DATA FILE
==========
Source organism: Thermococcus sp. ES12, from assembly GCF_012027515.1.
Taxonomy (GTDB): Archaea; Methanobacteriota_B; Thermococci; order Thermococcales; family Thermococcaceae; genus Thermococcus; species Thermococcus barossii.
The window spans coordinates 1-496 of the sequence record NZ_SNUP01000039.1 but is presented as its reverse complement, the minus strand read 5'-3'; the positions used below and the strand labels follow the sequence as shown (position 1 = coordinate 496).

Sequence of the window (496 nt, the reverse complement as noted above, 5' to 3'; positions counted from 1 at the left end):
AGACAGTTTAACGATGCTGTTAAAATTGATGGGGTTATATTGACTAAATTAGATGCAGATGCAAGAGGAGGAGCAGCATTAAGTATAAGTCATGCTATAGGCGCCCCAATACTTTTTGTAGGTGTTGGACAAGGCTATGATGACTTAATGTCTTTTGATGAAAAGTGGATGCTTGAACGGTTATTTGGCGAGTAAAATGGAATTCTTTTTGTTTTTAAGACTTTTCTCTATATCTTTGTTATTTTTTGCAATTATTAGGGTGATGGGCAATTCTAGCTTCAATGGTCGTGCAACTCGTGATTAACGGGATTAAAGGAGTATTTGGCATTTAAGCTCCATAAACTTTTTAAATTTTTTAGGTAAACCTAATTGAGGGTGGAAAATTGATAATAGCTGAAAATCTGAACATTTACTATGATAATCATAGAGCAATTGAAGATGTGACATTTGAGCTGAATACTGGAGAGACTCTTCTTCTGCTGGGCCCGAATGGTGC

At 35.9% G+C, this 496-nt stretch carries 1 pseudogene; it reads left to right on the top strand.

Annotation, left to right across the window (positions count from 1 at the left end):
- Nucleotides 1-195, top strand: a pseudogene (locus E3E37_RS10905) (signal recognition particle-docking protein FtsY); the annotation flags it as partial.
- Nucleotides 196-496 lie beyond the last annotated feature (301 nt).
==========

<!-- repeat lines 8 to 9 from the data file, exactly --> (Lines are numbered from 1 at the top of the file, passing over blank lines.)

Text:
- Nucleotides 1-195, top strand: a pseudogene (locus E3E37_RS10905) (signal recognition particle-docking protein FtsY); the annotation flags it as partial.
- Nucleotides 196-496 lie beyond the last annotated feature (301 nt).